Take care lest your heart be deceived, and you turn aside and serve other gods and worship them;
Deuteronomy 11:16


The Gospel calls us to worship the only One worthy of worship. This takes the focus off us and redirects it to where it should be – God. Perhaps the only way those infected with narcissism will come to realise this is exactly what they are looking for (and need) is when they see its beauty and power in the lives of those whom it has already redeemed. These redeemed ones are those who live lives of Godward worship and thus experience the peace and joy in the midst of life’s inevitable storms that result. By surrendering to God in worship, a person is coming home to where they have always belonged. We were all created to worship God – the One who is altogether beautiful and magnificent. Worship is offered by an act of surrender to our God and is an acknowledgment of His right to rule our lives. We can worship God in our car, in our home, in our workplace, in a shopping centre, by continually having our hearts surrendered to God. But the most powerful, beautiful, natural, form of worship is when we sing. Christianity sings its worship. This leads me to my concluding thought and the second (and essential) component for the healing and recovery of any narcissist.


The Gospel is the remedy for people infected by narcissism. But its full potency can only be experienced within the community of the redeemed. This is why God has designed for everyone to be in a family.
Father to the fatherless,
defender of widows—
this is God, whose dwelling is holy.
God places the lonely in families;
he sets the prisoners free and gives them joy.
But he makes the rebellious live in a sun-scorched land.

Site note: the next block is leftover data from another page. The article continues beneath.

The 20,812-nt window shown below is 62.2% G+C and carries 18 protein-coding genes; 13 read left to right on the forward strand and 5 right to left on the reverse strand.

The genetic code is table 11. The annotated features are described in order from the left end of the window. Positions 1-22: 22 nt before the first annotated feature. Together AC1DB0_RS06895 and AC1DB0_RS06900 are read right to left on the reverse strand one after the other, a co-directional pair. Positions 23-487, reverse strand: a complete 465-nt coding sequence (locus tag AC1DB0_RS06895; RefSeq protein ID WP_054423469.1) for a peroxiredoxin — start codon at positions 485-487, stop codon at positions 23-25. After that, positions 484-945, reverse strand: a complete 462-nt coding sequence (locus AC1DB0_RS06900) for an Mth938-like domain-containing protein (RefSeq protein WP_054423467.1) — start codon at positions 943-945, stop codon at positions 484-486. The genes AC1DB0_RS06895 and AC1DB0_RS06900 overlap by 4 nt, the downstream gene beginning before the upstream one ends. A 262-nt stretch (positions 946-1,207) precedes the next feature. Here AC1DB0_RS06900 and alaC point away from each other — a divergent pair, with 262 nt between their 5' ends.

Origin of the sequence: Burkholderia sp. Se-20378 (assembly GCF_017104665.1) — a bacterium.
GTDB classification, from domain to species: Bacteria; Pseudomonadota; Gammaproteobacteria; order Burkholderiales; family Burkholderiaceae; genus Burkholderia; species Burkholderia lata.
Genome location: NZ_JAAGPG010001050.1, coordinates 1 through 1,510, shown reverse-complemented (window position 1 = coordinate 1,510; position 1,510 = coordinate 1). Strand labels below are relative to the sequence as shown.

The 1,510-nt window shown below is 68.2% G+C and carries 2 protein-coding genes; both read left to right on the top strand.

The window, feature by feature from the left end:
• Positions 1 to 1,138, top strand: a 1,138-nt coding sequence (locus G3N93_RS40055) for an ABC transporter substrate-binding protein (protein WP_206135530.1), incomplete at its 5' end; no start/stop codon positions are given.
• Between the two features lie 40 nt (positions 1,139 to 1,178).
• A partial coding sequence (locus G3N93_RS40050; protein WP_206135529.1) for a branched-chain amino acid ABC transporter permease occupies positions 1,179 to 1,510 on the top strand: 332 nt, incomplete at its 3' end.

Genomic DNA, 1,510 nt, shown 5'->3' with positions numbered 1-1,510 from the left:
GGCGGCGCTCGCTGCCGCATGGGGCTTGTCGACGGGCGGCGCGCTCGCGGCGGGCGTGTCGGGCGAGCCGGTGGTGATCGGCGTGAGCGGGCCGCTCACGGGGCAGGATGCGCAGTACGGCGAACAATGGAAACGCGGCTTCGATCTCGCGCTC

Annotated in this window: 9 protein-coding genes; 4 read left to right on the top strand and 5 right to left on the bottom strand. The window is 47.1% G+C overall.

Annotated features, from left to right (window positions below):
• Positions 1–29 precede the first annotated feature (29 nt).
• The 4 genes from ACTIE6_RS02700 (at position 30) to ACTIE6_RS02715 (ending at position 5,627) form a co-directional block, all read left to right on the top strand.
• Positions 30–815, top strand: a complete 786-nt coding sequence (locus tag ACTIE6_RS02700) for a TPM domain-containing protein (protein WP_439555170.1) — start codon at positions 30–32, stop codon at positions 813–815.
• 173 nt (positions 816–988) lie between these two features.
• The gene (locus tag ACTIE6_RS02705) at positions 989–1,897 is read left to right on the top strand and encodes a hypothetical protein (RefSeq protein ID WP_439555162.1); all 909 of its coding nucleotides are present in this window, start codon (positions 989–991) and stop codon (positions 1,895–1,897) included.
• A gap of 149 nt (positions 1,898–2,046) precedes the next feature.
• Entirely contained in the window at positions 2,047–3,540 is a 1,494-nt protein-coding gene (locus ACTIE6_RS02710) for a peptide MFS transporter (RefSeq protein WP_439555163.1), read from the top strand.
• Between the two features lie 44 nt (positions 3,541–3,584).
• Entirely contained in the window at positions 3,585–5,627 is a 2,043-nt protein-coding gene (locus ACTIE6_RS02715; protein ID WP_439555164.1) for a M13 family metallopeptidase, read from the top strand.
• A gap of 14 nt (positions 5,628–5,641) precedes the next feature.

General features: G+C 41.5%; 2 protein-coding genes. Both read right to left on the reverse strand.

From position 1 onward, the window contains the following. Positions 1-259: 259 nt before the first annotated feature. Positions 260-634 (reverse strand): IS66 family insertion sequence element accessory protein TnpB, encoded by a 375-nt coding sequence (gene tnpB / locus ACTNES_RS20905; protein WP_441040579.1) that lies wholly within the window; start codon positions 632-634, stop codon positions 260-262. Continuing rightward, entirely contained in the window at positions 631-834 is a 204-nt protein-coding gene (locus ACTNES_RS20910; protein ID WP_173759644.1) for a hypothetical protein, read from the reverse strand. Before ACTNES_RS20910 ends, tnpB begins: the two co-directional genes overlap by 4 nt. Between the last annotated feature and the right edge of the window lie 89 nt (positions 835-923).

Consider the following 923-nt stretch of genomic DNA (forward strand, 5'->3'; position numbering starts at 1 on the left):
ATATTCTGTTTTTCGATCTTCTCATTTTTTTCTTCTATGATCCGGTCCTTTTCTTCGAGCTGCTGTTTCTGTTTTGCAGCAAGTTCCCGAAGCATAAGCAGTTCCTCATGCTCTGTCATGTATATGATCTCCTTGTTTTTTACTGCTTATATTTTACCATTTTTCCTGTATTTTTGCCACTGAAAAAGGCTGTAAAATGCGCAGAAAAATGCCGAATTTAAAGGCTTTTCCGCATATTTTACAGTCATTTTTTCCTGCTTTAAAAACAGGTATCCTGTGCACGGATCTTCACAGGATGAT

Psalm 68:5-6 NLT
But not everyone’s experience of family has been what God intended. This is why the definition of ‘family’ in the gospel is much broader than just our immediate kin. It encompasses the community of the redeemed – the local church! This is why the New Testament uses family language to describe the members of a local church. 
¶ Do not rebuke an older man but encourage him as you would a father, younger men as brothers, older women as mothers, younger women as sisters, in all purity.
First Timothy 5:1-2
This is why coming together each Sunday as the community of the redeemed is like good medicine for the recovering narcissist. It inspires them to lift their vision off of themselves and onto the One whom they were made for; and, it puts them in proximity with brothers and sisters with whom they can be seen and see which reminds them that God’s plan for them is to be a blessing to others in Jesus’ Name. Simply being in church on Sunday, even when you don’t feel like it, is good for our restless souls. And it is definitely something worth reflecting on for those whose souls are aching with the same deception that ended up drowning the mythological Narcissus.
“Thou hast made us for thyself, O Lord, and our heart is restless until it finds its rest in thee.”
Augustine of Hippo, “Confessions”
Your pastor,

Saturday, 5 January 2019


Each Friday morning, Kim and I go on a ‘coffee date’. It’s always interesting exploring the various new options which keep springing up around Launceston. I think we have sampled every coffee shop in our city now, but there are a handful which we like to regularly visit. Most of our favourite coffee shops are also some of the most popular ones in town as well – and I think it has little to do with the coffee. In fact, what’s interesting about going to one of these half dozen regularly frequented (and popular) coffee shops is just how often people have to walk past another coffee shop to get there (where the coffee is often just as good). Each of Launceston’s most favourite coffee shops all do the same thing well whereas the least popular ones don’t – and probably don’t realise it!
¶ So, whether you eat or drink, or whatever you do, do all to the glory of God.
First Corinthians 10:31